'I lost two flowers:' parents mourn children killed in Turkish artillery strike in Zakho
PEREGRAF- Ammar Aziz
It looked like the end of the world: Children screaming and crying, people running in all directions.
As Qais Ali and his family reacted to the first explosion, another hit the entrance of the Parakh resort.
His daughters—16-year-old Zahra and 12-year-old Sara—were among the nine people killed by Turkish shelling on the afternoon of July 20 in Duhok governorate’s Zakho administration.
Another child, a 1-year-old girl, was also killed, according to UNICEF.
Twenty-two other people were wounded in the attack, including children. Three patients remain under medical care and eleven underwent surgery, according to Iraq’s Ministry of Health.
Knocked to the ground by the impact of the second explosion, Ali frantically searched for his girls in the dust and smoke.
"We called out many times for Zahra and Sara. Where are they? The head of the tourism group said, ‘Unfortunately, they died,’" Ali, 58, told Peregraf.
He fainted after hearing that his daughters had been killed and later woke up at a hospital.
An estimated 20 busloads of tourists were in the vicinity during the attack. A total of five artillery shells struck the resort.
All the victims were Arab tourists visiting the area from central and southern Iraq.
Ali and his wife Ban Ali, 38, decided to take their daughters to Duhok on a summer trip to escape the heat back home in Baghdad.
"I lost two flowers. I loved them so much I can’t describe it," Ali said.
"Before the first explosion, we were sitting in the resort. Zahra and Sara were about 50 meters away from us until a loud noise came and everyone ran away," he added.
Ali and his wife were not physically hurt, but received treatment at Duhok Psychiatric Hospital due to the trauma of losing their daughters. The couple also have a son, who was not with them at the time.
A Peregraf reporter spoke to them in Duhok before they went back to Baghdad on July 21, accompanying their daughters’ coffins.
Qais at Duhok Hospital. Photo: Ammar Aziz, Peregraf/July 21, 2022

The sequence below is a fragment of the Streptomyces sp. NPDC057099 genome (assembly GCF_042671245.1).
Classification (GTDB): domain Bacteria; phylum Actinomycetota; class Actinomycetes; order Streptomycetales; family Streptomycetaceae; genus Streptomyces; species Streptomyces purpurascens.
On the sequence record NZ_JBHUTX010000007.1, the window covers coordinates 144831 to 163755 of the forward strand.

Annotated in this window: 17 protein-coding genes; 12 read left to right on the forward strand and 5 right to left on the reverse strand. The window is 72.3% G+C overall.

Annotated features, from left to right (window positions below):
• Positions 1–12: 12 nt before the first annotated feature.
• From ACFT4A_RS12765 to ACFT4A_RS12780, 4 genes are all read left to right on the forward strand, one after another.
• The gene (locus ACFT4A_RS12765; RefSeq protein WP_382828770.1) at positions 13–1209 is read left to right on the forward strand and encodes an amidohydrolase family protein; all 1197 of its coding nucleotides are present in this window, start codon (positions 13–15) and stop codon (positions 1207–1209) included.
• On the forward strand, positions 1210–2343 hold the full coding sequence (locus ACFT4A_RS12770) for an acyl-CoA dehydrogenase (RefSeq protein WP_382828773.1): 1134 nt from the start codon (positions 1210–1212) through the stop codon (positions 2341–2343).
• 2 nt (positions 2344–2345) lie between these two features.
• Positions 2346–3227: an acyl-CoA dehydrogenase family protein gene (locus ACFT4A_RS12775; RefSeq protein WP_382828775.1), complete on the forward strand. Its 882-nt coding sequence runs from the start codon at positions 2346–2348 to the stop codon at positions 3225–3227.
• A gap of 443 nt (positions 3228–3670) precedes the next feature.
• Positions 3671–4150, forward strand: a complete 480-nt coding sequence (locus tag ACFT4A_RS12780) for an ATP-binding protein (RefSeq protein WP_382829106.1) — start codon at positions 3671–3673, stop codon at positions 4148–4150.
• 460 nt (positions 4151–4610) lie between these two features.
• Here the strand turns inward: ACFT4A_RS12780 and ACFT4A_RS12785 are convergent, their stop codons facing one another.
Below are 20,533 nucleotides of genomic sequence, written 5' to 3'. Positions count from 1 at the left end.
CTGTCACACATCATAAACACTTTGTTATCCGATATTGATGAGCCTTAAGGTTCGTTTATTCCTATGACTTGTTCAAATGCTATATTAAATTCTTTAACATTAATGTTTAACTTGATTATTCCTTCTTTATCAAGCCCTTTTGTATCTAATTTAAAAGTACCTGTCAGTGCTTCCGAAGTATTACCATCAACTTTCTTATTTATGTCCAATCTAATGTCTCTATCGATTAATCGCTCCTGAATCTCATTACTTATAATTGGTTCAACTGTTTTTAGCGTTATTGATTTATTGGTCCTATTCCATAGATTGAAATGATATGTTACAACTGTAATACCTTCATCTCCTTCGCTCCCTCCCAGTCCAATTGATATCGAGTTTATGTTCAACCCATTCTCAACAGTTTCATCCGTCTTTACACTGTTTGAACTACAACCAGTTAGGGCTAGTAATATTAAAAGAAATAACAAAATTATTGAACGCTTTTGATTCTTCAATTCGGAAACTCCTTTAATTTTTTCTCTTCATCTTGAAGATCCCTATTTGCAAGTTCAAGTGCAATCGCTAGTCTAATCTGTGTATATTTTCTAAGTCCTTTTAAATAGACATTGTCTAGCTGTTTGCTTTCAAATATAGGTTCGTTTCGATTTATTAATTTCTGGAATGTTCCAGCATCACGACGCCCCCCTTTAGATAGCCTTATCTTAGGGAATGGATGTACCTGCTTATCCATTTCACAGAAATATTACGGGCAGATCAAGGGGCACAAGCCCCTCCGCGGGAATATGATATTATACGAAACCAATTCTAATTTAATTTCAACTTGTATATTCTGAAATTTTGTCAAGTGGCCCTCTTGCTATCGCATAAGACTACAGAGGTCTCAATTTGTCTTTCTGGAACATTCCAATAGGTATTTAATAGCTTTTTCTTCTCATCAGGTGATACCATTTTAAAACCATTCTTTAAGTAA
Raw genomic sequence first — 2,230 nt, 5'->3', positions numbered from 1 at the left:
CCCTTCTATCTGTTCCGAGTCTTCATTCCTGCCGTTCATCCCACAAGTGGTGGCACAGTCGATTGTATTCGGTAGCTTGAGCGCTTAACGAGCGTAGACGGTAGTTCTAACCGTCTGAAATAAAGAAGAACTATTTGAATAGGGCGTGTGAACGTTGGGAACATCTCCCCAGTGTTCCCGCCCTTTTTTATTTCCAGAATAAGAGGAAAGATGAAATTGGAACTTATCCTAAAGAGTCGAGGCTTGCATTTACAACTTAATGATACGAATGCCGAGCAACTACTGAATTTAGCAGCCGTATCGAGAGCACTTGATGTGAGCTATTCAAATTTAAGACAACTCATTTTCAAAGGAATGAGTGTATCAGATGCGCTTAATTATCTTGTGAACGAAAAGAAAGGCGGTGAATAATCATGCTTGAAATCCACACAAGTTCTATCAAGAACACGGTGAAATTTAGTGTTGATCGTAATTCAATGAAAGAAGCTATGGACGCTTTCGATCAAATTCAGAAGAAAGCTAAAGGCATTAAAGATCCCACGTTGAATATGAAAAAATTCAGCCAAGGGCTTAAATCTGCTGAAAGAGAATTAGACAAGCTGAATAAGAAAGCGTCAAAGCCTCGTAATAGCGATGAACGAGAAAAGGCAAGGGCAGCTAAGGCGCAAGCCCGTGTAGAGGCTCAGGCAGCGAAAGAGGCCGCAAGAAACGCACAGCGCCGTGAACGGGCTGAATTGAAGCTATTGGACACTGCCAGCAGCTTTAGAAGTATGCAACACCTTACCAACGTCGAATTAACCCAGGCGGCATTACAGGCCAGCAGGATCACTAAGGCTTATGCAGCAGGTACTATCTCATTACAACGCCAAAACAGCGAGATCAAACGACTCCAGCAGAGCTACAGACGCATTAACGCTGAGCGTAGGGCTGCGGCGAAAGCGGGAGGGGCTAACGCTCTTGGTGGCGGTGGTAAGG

Twelve-year-old Haider Ali and his mother were among those who were wounded. He was taken to Duhok Emergency Hospital, while his mother was brought to Zakho General Hospital.
"We happily came from Karbala for travel, but our trip was a deep concern," Haider told Peregraf from the hospital, where he was in stable condition.
"I was in the water of the resort with a friend and my mother was near us, sitting with other tourists. Suddenly, a projectile hit my leg and hand," he continued, adding that he was eager to check on his mother.
Her injuries are much more severe. She underwent surgery and has had metal implants put in her legs and cannot walk.
Haider at Duhok Hospital. Photo: Ammar Aziz, Peregraf/July 21, 2022
Furious response from Baghdad
Iraq’s federal government immediately and unequivocally blamed Turkey for the attack.
The Ministry of Foreign Affairs has demanded an apology from Turkey and forwarded a complaint to the UN Security Council, noting its past objections to violations of its sovereignty.
Ankara denied responsibility for the shelling and attempted to blame the Kurdistan Workers’ Party (PKK), which rejected Turkey’s claim.
Turkey frequently launches cross-border attacks, justifying its actions as necessary to combat the PKK. In April, it launched a new campaign, dubbed "Operation Claw-Lock."
According to Community Peacemaker Teams (CPT), at least 138 civilians have been killed in Turkish military actions in the Kurdistan Region since August 2015. There are an estimated 37 Turkish military bases in the Kurdistan Region, some of which are 35 kilometers from the border.
As a result of the fighting between Turkey and the PKK, hundreds of villages have been evacuated and thousands of acres of land have been burned. Airstrikes are common in Duhok, northern Erbil, Sulaymaniyah, Makhmour, and Shingal.
CPT said that this is not the first time that Parakh has been targeted by Turkish artillery. Two farmers were injured in an orchard near the resort last month.
The July 20 attack sparked protests in front of the Turkish embassy in Baghdad and in several other cities in southern Iraq.
Two sons of tourist Ashwaq Hussam Ibrahim were hurt in the attack.
"In the afternoon, we were busy eating and my children were in the water of the resort when a shell suddenly dropped in the middle of the river. We and all the other people tried to get out of the resort," Ibrahim told Peregraf.
He and his children ran for cover, but 8-year-old Muhammed and 10-year-old Ali were both injured. He spoke to Peregraf from Duhok Emergency Hospital.
Mohammed and Ali, ashwaq's children, and their uncle's daughter at Duhok hospital. Photo: Ammar Aziz, Peregraf/July 21, 2022
"I saw people with their hands and legs cut off. The resort was heavily bombarded," Ibrahim said. "I have never heard such a loud noise in my life."
"I will never forget such a bad scene."